Contact Consumer Protection
Tel: 1300 30 40 54
See all Consumer Protection office locations
With Acting Consumer Protection Commissioner Gary Newcombe
Complaining via social media – think before you tweet
In the past consumers who wanted others to know about their bad experience with a business would usually rely on word of mouth or perhaps a strongly worded letter to a newspaper editor but nowadays it’s commonplace for people to speak out on social media.
With more and more businesses using social media as a way to advertise products and services and connect with customers it’s only natural that consumers will use these channels to complain too. From our perspective if a social media exchange between a customer and business results in an agreed outcome, without Consumer Protection intervention, then that’s a good thing.
If you have a problem with something you have bought, before complaining on social media you should consider whether it’s more appropriate to converse with the seller another way. This might be a phone call or letter to the Manager of a business or sending an email via the company’s official website. Review Consumer Protection’s Complaint Checklist for tips: www.commerce.wa.gov.au/cp.
If there is no clear dispute resolution process available, or you are not getting results by following it, then social media is an option. Firstly, you need to know what you want to achieve from the exchange. Removing emotion from the situation, only stating facts and keeping on message (calmly) will put you in the best position. Chances are if a business has social media channels they want to counteract negativity in that space and generate good public relations. This means that if you ask for help to solve a problem in a reasonable way, they will likely want to assist you because refusing would make them look bad.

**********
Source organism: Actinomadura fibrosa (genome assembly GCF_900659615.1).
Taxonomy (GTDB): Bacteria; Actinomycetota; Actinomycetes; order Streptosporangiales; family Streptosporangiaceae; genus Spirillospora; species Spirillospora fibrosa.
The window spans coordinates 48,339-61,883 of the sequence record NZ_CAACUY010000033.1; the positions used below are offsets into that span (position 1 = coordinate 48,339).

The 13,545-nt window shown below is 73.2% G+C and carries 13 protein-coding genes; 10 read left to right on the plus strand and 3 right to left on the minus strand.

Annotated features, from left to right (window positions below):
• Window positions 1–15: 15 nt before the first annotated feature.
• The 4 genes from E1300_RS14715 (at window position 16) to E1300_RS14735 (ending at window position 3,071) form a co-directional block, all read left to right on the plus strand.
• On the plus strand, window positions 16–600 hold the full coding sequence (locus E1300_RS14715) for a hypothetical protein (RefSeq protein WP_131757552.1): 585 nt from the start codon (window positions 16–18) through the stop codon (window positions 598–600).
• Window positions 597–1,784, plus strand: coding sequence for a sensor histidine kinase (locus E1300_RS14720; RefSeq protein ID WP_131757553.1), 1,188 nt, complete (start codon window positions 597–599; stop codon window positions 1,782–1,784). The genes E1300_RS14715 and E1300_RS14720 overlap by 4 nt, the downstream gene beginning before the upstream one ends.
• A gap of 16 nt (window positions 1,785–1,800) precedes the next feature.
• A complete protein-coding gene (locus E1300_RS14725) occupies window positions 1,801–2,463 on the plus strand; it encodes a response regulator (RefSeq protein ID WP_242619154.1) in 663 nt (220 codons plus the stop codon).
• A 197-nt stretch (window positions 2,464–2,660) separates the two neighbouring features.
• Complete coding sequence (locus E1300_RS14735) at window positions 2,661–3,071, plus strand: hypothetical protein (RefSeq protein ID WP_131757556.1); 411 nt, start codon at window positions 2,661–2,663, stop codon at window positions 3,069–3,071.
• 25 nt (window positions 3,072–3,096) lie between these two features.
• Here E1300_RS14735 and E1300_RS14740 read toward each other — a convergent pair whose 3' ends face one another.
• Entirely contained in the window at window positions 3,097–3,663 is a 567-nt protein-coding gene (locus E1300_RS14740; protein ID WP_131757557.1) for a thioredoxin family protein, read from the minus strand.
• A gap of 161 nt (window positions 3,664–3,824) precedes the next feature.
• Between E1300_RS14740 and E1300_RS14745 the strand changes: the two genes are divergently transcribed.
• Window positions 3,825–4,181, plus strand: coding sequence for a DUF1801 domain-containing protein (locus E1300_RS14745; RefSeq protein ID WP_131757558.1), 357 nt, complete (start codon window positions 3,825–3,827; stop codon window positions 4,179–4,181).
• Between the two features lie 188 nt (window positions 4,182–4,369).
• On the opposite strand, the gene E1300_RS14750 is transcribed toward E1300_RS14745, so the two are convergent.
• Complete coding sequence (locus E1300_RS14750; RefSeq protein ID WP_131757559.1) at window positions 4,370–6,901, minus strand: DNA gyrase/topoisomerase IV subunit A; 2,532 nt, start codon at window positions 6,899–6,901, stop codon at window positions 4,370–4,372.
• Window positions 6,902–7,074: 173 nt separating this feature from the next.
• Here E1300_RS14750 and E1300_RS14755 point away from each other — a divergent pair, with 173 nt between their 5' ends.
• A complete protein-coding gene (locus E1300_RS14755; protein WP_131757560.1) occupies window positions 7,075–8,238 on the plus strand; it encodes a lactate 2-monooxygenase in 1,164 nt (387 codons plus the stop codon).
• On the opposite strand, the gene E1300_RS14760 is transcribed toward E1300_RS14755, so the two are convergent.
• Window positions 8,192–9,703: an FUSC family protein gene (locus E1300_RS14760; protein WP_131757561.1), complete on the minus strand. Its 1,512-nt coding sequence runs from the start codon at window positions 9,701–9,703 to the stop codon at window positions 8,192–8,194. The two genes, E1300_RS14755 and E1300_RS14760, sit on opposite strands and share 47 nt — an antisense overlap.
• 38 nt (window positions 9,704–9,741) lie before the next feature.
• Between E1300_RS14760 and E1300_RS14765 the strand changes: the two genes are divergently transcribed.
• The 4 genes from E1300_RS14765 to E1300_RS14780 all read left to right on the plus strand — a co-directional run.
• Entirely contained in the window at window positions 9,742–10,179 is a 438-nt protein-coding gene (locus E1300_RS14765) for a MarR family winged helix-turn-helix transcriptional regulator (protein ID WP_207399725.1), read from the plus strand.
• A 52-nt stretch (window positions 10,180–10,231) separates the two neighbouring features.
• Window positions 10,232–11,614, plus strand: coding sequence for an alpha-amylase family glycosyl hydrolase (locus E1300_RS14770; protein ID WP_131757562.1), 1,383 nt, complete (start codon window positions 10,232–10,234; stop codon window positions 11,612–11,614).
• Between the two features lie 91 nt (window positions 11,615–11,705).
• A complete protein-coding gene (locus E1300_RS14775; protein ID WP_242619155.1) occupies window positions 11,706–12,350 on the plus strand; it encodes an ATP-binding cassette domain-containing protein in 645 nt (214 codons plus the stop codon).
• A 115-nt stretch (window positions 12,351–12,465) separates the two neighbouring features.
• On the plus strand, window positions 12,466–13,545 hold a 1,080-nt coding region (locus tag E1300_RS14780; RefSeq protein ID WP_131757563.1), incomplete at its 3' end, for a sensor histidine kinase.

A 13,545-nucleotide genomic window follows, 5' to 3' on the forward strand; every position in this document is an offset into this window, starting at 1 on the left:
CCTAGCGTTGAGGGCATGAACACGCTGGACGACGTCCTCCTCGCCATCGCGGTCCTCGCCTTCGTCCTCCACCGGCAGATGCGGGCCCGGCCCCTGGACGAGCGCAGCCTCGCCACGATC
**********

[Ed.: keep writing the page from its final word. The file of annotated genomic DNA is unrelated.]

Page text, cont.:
Consumer complaints on social media that go viral and receive public support tend to be exceptional scenarios, such as a shop discriminating against a person with a disability and the store Manager refusing to correct the wrongdoing by his member of staff, or a creative attempt to engage with a business, like a song about a guitar being broken by an airline during transit. Anyone on the attack and engaging in personal insults or expletives is unlikely to get the desired outcome from the (often blameless) person managing the social media account for that business. Fellow social media users probably won’t have sympathy for ranting either.
The good: @businessonTwitter I bought XX product online, it broke during 1st use, no reply to 2 x emails asking for replacement. Can you help?
The bad: Bought XX from @businessonFacebook and it broke first use.They haven’t even responded to my email asking for another one. @rivalcompany @consumergroup
The ugly: Hey @business product XX is a load of cr*p. Check out my photo! No I won’t respond to you on email, I want everyone to know not to buy one.
Businesses wishing to find information about how to respond to negativity online should have a look at the Australian Competition and Consumer Commission website www.accc.gov.au/business. There is also some really useful information on the WA Small Business Development Corporation’s Facebook page: www.facebook.com/smallbusinesswa